Wall-to-Wall Equipment: Bryson DeChambeau’s Masters game plan is gaining traction on Tour

Bryson DeChambeau

Bryson DeChambeau is quickly become a gear trendsetter on Tour.

Getty Images

Welcome to Wall-to-Wall Equipment, the Monday morning gear wrap-up in which GOLF equipment editor Jonathan Wall takes you through the latest trends, rumors and breaking news. 

Trendsetter

Phil Mickelson isn’t the only pro who believes Bryson DeChambeau could be onto something with his audacious plan to potentially put a 48-inch driver in play at the Masters. As DeChambeau recorded an astonishing carry distance of 403.1 yards at his home in Dallas, Mickelson and others in the field at the Zozo Championship were embracing the reigning U.S. Open champion’s setup.

“Now that guys are hitting it in the 180-mile-an-hour, ball speeds are getting pushed to go to the 190s because of Bryson and a lot of guys have to do that to keep up,” Mickelson said.

Mickelson made headlines at Sherwood with a 47.5-inch Callaway Mavrik Sub Zero driver (9 degrees; KBS Tour 60 Category 5 shaft) that he’s specifically testing for the Masters. Dylan Frittelli also added length to his driver shaft, employing a 46-inch Mavrik Sub Zero (8.5 degrees) in an attempt to add head and ball speed.

Bryson DeChambeau

Bryson DeChambeau hits a drive even he hasn’t hit before

By: Nick Piastowski

And then there’s Kramer Hickok, who’s reportedly testing a 48-inch Callaway driver that could go in play at the Bermuda Championship. Hickok saw a head speed increase of 7 mph during testing with a minimal decrease in dispersion. It’s the kind of combination that could make the driver a viable option this week.

As far as the results on the course for Mickelson and Frittelli, it was a mixed bag off the tee. Mickelson struggled to get anything going with the driver, ranking near the bottom of the field in Strokes Gained: Off-the-Tee (minus-8.000) and driving accuracy (59.62 percent). However, he did record the second-longest drive of the week at 355 yards. Frittelli, on the other hand, finished T11 while ranking T8 in the field in driving distance.

It’s unclear if either player will employ the same driver setup at the Masters, but with DeChambeau’s continued effort to widen the distance gap on Tour, you can be certain it will get a hard look before it winds up on the cutting room floor.

Fairway finder (with juice)

Tiger Woods is tough on fairway woods. If it doesn’t offer a level of versatility and workability that trumps his current gamer, it doesn’t make the cut. Period. It’s one of the reasons why Woods waited until November to officially give TaylorMade’s SIM 3-wood the green light.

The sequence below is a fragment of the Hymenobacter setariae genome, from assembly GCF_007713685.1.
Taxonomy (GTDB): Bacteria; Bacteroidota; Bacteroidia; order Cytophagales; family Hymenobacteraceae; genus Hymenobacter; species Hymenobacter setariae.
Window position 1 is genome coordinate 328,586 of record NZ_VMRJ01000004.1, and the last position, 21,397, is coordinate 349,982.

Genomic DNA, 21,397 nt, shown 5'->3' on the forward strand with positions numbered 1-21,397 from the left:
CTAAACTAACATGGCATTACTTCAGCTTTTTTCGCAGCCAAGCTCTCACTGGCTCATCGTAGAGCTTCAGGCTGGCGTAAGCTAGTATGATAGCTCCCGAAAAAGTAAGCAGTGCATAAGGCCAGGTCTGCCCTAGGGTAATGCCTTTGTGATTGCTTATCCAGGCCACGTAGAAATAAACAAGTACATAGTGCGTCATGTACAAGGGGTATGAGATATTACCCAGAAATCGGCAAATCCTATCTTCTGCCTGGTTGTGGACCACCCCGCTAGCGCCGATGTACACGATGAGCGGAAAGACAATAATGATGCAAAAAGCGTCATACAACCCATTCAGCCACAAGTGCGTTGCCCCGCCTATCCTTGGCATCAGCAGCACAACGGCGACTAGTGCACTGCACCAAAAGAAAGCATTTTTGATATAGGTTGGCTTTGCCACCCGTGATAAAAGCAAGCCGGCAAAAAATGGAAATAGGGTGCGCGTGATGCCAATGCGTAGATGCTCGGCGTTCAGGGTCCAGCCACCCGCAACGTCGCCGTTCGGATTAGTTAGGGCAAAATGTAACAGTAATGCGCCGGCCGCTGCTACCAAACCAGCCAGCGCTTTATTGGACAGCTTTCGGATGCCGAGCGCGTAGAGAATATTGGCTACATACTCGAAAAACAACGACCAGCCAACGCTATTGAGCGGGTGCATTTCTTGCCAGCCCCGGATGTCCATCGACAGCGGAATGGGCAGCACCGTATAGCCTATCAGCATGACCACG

The SIM fairway finally bumped M5 from the bag after Woods picked up an additional 10 yards off the tee during testing. He also found it easier to work the ball in both directions — a trait he’s required from every fairway wood since turning pro.

Woods added a Mitsubishi Diamana+ 70TX shaft (42.5 inches) and had the adjustable sleeve moved down to 14 degrees (actual loft) for a slightly more penetrating flight.

New sticks

Iron maker Grindworks has been busy working on a set of blades for Patrick Reed. In addition to the PR-101A model Reed has been playing since last year, GOLF’s Andrew Tursky spotted a PR-202 in the bag as well, which prompted some questions about the iron’s backstory.

According to Grindworks CEO Kiyonari Niimi, the 3- and 4-iron they’ve developed with Reed’s feedback helps negate the left miss: “As for the PR-202, it is a cavity back iron made at Patrick’s request. He has used Titleist T-100 3-iron in the past, but he wanted more accuracy when he hits knockdown/stinger shots, and to ensure the ball doesn’t go left. Also, he wanted a 3-iron that can lift the ball easily.

“Countering the hook is not as simple as pushing the center of gravity toward the toe in an attempt to minimize over rotation, but also focusing on the shape of the head, as well as face progression/offset, toe and heel grind, and more. We worked on creating an iron that not only had a stable center of gravity but a grind that allowed the iron to interact cleanly with the turf, keeping the head as square as possible at impact.”

Quick-hitters: Rory McIlroy returned to a four wedge setup (TaylorMade P7MB pitching wedge, MG2 52, 56 and 60 degrees) at Sherwood. … Tony Finau switched to a 7.5-degree Ping G425 driver (Mitsubishi Diamana D+ 70TX shaft tipped 1.5 inches). … Tommy Fleetwood went back to Titleist’s 2019 Pro V1 golf ball. … Richy Werenski shot a course record 61 — besting Tiger Woods’ 62 at Sherwood — with Titleist’s TSi4 driver and TSi2 3-wood in the bag. The fairway wood was a new addition at the Zozo.

Pro shop

Explore the Pro Shop

Shop Now
generic profile image

Jonathan Wall

Golf.com

Jonathan Wall is GOLF Magazine and GOLF.com’s Managing Editor for Equipment. Prior to joining the staff at the end of 2018, he spent 6 years covering equipment for the PGA Tour.